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Hui to consider Maori participation in Manukau

Media release
29 June 2005

Hui to consider further Maori participation in Manukau

Four consultation hui are planned by Manukau City Council as part of its programme of consultation regarding Maori participation in Council decision-making, as required by the Local Government Act 2002.

There will be meetings in Manurewa (July 4), Mangere (July 6), Pakuranga (July 13) and Otara (July 14) and the Council is seeking the widest possible representation from the Maori community. All hui are from 6pm-8pm. Dr Ranginui Walker will chair two of the meetings.

The hui will discuss a number of options including the possibility of setting up a Maori standing committee, a Maori advisory committee, Maori wards or other alternatives. Following the completion of the hui, recommendations will go before the Council’s Treaty of Waitangi Working Party, Strategic Directions Committee and the full Council before final decisions are made.

The Council currently has a number of measures to facilitate Maori input into advisory and decision making processes, including a Mana Whenua forum, a Treaty of Waitangi Working Party and relationship agreements with Mana Whenua.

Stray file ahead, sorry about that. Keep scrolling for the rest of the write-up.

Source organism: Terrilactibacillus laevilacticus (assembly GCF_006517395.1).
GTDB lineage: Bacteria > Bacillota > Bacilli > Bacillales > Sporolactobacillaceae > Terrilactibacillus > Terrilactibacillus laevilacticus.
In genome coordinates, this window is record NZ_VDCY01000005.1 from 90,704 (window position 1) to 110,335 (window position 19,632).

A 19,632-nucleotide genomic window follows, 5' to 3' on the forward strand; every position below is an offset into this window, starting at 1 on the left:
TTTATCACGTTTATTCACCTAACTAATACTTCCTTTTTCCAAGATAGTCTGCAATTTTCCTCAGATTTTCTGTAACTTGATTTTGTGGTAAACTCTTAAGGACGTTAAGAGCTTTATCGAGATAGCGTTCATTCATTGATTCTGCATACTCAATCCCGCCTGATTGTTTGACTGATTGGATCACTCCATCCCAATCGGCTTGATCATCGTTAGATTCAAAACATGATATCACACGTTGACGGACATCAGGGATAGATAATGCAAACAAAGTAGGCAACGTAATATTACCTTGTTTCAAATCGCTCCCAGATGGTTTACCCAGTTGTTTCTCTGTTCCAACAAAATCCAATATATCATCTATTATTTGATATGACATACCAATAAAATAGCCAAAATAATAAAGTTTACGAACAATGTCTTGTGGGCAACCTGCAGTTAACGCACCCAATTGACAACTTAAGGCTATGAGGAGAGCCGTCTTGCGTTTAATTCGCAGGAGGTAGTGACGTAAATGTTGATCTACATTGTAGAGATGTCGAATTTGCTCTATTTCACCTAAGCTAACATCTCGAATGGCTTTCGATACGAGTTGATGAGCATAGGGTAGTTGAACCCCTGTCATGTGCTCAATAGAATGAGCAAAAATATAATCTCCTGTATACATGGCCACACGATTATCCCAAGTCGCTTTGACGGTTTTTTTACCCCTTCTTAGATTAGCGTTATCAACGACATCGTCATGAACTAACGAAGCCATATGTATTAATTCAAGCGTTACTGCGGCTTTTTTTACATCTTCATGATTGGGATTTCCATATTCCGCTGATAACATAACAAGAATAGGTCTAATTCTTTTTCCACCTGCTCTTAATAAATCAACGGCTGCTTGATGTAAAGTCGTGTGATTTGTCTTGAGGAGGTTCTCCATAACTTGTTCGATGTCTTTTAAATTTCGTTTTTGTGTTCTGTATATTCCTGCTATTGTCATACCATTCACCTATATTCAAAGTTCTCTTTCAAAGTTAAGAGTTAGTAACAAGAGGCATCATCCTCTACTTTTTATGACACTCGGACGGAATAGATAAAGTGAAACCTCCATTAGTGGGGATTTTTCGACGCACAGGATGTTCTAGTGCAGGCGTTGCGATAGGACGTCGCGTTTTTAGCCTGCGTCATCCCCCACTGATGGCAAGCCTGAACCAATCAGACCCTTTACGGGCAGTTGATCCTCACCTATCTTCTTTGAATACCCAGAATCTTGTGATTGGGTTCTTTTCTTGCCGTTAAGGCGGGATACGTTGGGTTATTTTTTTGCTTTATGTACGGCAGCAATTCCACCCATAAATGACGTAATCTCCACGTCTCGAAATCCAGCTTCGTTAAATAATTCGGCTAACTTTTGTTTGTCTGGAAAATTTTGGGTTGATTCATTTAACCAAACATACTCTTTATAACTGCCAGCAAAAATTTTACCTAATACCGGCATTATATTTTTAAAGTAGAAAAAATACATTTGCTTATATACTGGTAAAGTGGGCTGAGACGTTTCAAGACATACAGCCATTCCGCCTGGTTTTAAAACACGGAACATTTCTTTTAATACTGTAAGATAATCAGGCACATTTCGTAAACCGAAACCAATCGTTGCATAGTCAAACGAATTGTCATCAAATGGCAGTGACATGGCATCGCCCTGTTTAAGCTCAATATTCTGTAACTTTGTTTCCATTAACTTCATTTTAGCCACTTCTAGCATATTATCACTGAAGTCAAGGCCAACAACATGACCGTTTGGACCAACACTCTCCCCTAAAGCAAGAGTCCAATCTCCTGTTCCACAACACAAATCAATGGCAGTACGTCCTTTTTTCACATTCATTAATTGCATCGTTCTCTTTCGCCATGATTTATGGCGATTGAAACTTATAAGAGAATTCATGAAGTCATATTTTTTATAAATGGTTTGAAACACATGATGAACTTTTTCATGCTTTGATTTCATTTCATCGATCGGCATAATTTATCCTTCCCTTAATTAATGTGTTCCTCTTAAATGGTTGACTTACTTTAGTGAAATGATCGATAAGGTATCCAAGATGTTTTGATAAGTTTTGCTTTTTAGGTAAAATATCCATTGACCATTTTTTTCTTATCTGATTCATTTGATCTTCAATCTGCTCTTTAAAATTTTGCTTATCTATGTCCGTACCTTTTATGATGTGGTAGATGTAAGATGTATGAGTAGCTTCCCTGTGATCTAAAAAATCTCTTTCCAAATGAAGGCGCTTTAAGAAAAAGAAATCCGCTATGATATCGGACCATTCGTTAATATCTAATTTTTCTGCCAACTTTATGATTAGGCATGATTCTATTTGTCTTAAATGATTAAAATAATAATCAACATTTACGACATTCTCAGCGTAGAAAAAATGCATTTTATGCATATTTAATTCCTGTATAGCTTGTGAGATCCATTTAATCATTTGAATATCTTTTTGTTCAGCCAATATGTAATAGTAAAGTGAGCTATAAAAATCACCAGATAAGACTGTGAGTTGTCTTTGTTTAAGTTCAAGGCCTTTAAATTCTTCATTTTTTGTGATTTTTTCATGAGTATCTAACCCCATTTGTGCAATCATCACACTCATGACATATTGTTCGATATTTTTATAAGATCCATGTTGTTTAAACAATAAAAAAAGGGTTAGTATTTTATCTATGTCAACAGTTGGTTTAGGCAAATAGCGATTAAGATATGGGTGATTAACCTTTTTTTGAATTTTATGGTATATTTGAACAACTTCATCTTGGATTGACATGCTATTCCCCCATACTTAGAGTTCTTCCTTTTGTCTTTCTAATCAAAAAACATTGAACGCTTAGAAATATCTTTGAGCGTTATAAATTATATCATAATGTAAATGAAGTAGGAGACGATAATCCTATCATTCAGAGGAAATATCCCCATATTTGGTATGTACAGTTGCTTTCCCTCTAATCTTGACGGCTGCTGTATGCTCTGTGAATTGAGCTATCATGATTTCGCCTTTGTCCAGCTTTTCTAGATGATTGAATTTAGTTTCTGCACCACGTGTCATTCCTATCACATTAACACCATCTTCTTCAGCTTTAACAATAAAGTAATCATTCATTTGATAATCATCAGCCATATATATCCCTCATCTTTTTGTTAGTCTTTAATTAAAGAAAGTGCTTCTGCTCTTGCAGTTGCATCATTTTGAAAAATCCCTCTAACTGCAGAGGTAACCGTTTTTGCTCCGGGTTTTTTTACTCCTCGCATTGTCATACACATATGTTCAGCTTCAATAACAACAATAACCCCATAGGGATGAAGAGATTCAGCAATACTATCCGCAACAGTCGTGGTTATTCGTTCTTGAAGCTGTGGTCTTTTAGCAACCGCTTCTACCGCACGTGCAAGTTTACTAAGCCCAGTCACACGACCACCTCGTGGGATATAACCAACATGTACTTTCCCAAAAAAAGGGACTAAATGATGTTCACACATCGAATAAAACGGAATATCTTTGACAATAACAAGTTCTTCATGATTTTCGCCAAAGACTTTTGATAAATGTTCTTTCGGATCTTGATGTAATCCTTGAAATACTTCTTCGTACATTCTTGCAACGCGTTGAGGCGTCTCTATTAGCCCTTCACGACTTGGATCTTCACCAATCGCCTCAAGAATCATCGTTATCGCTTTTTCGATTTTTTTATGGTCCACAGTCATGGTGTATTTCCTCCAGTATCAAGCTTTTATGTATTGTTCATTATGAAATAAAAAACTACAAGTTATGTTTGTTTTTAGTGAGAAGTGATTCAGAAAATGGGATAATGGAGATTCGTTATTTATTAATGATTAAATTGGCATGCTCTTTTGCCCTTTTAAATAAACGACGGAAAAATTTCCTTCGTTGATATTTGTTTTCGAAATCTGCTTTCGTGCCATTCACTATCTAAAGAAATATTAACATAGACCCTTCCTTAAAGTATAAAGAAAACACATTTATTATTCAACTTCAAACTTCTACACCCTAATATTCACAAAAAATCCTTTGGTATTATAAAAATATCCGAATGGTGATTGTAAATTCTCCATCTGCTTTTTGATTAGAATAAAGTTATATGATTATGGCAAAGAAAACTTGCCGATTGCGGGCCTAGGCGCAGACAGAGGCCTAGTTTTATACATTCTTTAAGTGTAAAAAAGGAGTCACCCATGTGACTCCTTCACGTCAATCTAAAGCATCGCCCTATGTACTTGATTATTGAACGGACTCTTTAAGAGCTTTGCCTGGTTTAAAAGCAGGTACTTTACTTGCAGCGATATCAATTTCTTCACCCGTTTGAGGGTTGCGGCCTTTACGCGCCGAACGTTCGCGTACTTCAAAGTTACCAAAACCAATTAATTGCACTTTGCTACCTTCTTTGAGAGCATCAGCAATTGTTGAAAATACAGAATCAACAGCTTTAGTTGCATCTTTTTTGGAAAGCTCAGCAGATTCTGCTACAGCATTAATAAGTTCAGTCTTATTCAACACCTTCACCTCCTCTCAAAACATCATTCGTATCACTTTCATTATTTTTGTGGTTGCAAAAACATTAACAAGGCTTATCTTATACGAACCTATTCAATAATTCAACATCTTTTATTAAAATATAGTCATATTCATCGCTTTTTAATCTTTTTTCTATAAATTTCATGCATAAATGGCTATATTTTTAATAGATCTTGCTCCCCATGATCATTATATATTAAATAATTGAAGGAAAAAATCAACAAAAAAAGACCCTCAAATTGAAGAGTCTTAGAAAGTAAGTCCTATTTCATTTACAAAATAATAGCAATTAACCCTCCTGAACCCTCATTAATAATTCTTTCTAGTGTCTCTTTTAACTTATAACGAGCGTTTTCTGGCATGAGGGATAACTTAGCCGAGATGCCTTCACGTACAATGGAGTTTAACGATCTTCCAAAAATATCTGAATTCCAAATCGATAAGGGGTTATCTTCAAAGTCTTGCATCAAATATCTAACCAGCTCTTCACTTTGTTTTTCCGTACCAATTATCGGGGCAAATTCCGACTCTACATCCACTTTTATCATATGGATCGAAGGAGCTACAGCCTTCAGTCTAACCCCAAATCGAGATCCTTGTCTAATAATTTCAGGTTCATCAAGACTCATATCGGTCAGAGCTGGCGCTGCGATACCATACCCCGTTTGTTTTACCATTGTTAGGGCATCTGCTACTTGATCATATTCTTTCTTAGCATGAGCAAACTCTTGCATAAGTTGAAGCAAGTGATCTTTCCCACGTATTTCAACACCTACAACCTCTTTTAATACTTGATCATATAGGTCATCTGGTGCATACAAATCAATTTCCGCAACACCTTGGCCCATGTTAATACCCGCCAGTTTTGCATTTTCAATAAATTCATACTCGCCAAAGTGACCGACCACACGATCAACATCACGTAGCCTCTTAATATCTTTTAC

A total of 16 out of 86 councils in New Zealand already have Maori standing committees, including Waitakere City. The Bay of Plenty Regional Council has adopted Maori constituencies, with three seats set aside for Maori representation.

Section 4 of the Local Government Act 2002 requires the Crown to take appropriate account of the principles of the Treaty, and to maintain and improve opportunities and processes for Maori to contribute to local government decision-making.

Section 81 requires local authorities to provide opportunities for Maori to contribute to decision making processes, and look at ways to develop further capacity to do so.

If the Council decides to support the Maori ward option, this may see the creation of one city-wide Maori ward with two Maori councillors, or two wards with one Maori councillor each. A decision on this option would be required by 23 November 2005 and the public would then have the right to request a poll on this issue.

A Maori standing committee would allow policy input and advice to Council on issues of concern to Maori. The Council can establish standing or advisory committees at any time.

Manurewa councillor Colleen Brown, chair of the Strategic Directions Committee, says, ‘Like all other Councils, we have a statutory obligation to make an informed decision on this matter. In order to do so we need to not only consult Maori but to understand the wider implications of any of the options before us. This matter will be fully debated in all possible forums before a final decision is made.”


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